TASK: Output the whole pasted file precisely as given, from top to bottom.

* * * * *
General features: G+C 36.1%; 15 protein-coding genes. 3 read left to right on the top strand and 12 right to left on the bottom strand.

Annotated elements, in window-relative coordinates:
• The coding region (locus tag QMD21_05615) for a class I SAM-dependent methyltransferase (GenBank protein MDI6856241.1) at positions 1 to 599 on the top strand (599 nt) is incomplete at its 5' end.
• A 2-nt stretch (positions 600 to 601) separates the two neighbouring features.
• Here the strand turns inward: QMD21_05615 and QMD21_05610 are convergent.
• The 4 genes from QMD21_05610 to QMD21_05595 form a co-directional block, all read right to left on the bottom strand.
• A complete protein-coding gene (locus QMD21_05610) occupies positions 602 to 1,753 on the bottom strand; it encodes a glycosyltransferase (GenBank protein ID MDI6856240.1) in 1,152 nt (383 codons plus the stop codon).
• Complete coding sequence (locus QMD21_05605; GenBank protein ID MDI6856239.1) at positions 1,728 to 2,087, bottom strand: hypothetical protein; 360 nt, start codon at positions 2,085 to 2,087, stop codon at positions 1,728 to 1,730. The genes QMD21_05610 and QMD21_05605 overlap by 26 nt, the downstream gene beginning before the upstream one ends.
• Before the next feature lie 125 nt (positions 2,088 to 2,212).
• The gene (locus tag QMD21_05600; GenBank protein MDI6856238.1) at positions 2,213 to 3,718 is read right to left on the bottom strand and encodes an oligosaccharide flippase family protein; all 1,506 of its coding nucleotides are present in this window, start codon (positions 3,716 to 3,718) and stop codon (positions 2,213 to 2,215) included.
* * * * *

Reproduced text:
General features: G+C 36.1%; 15 protein-coding genes. 3 read left to right on the top strand and 12 right to left on the bottom strand.

Annotated elements, in window-relative coordinates:
• The coding region (locus tag QMD21_05615) for a class I SAM-dependent methyltransferase (GenBank protein MDI6856241.1) at positions 1 to 599 on the top strand (599 nt) is incomplete at its 5' end.
• A 2-nt stretch (positions 600 to 601) separates the two neighbouring features.
• Here the strand turns inward: QMD21_05615 and QMD21_05610 are convergent.
• The 4 genes from QMD21_05610 to QMD21_05595 form a co-directional block, all read right to left on the bottom strand.
• A complete protein-coding gene (locus QMD21_05610) occupies positions 602 to 1,753 on the bottom strand; it encodes a glycosyltransferase (GenBank protein ID MDI6856240.1) in 1,152 nt (383 codons plus the stop codon).
• Complete coding sequence (locus QMD21_05605; GenBank protein ID MDI6856239.1) at positions 1,728 to 2,087, bottom strand: hypothetical protein; 360 nt, start codon at positions 2,085 to 2,087, stop codon at positions 1,728 to 1,730. The genes QMD21_05610 and QMD21_05605 overlap by 26 nt, the downstream gene beginning before the upstream one ends.
• Before the next feature lie 125 nt (positions 2,088 to 2,212).
• The gene (locus tag QMD21_05600; GenBank protein MDI6856238.1) at positions 2,213 to 3,718 is read right to left on the bottom strand and encodes an oligosaccharide flippase family protein; all 1,506 of its coding nucleotides are present in this window, start codon (positions 3,716 to 3,718) and stop codon (positions 2,213 to 2,215) included.